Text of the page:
I recently went looking online for a few product pictures to use as examples of particular aspects of the label requirements. I thought a simple Google search for “bath tea” and a scroll through the images would easily provide me with what I needed.
What I found was that nearly every product label was incorrect in some way or another. If you want your label to be compliant with the regulations, learn what the basic label requirements are for yourself. Don’t use other cosmetic product labels as your guide.
What’s Wrong With These Pictures?
Any one of these labels would be a really lousy example to copy.
Note that my comments here are JUST about the labels themselves. The claims made in the content of the web pages describing and selling them is a completely different subject. See They Do It…Why Can’t I?
No net weight; no product identity.
Net weight too small and not located in bottom 30% of principal display panel.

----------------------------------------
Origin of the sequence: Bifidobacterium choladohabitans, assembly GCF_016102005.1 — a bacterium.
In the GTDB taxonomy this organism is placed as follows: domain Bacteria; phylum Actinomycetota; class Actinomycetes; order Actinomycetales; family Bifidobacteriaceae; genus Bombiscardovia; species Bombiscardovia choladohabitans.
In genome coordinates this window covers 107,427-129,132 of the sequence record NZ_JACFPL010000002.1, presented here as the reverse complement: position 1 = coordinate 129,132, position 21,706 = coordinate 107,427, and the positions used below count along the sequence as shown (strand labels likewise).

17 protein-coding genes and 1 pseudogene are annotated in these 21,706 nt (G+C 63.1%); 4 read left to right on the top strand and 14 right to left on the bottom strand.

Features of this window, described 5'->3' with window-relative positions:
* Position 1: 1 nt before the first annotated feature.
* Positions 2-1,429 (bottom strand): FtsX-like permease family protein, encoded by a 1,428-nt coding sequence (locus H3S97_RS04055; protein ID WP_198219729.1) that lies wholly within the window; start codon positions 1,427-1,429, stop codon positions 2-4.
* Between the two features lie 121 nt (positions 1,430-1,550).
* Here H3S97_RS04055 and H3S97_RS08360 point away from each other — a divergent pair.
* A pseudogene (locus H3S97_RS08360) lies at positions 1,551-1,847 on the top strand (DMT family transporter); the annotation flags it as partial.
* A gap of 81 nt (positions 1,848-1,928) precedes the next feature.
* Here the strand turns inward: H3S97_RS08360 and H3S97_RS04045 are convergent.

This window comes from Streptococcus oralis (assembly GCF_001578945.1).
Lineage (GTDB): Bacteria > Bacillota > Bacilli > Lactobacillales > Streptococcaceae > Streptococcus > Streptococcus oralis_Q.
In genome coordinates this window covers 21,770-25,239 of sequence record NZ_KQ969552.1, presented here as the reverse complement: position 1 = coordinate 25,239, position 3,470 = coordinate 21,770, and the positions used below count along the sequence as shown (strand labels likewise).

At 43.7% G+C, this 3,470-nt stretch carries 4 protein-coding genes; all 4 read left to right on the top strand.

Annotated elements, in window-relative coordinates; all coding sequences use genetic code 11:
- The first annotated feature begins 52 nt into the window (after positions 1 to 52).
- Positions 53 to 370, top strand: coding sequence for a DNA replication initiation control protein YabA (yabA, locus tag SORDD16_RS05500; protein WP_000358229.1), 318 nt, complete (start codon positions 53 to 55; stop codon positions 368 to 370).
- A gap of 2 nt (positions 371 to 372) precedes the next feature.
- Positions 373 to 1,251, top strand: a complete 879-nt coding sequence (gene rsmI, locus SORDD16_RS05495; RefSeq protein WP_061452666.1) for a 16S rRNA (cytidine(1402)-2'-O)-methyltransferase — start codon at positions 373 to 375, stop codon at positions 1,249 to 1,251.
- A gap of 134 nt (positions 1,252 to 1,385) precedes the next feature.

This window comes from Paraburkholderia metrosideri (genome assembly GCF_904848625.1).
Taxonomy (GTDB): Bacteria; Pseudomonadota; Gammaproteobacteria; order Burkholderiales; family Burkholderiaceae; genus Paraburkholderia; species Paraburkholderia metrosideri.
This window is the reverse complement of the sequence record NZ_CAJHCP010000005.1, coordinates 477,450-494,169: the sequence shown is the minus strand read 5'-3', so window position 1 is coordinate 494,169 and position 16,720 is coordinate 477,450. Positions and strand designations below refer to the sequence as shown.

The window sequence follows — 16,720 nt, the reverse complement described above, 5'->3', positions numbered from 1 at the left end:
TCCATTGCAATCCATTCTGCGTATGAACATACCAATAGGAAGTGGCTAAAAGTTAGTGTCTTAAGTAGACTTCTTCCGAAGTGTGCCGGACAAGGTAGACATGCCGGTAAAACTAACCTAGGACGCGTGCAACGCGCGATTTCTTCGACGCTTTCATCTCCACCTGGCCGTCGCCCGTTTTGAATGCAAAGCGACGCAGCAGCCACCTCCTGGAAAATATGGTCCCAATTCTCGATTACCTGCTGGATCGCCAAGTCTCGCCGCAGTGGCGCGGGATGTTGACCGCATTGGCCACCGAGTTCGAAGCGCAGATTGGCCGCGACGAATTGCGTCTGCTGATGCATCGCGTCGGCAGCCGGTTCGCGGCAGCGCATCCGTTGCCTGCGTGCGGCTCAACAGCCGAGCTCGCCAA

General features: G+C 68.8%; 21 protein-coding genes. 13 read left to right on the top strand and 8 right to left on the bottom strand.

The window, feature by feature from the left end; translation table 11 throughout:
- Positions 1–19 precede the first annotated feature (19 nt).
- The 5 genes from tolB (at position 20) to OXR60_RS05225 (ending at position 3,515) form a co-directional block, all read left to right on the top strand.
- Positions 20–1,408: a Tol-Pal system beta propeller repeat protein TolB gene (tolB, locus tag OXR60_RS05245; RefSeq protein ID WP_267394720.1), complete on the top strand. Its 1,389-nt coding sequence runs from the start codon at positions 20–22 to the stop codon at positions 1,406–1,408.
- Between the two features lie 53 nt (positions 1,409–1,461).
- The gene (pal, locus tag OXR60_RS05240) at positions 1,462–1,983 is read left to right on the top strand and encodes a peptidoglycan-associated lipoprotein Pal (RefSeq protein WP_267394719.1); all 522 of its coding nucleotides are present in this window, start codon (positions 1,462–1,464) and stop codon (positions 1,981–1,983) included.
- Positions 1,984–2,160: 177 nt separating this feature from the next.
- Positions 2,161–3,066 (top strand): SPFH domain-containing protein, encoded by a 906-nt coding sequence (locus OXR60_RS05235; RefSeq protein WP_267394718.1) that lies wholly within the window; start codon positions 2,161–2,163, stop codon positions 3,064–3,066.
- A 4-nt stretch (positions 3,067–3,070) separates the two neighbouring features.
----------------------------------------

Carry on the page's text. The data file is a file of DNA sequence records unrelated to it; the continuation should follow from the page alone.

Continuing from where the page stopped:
Ingredient name in product name.
No net weight.
No net weight. Ingredients in wrong order.
Wrong ingredient name for Epsom Salt (should be magnesium sulfate).
No net weight.
No net weight. Ingredient names (?) in product name.
Net weigh incorrectly stated (and maybe incorrect).
It says 2 baths .66 oz (is that each? or total weight in package?). The website says “8 fl oz” which is also an incorrect statement (although it might be the size of the container).
No net weight. Ingredient order likely wrong (epsom salts listed last).
The Bottom Line
The labeling regulations — especially those covering the net weight — are in place for a reason … so the consumer can make an accurate value comparison between products. The prices of these products are all over the place. It’s hard to do an accurate comparison without knowing how much is in the actual package!
If you want your label to be compliant with the regulations, learn what the basic label requirements are for yourself. Don’t use other cosmetic product labels as your guide.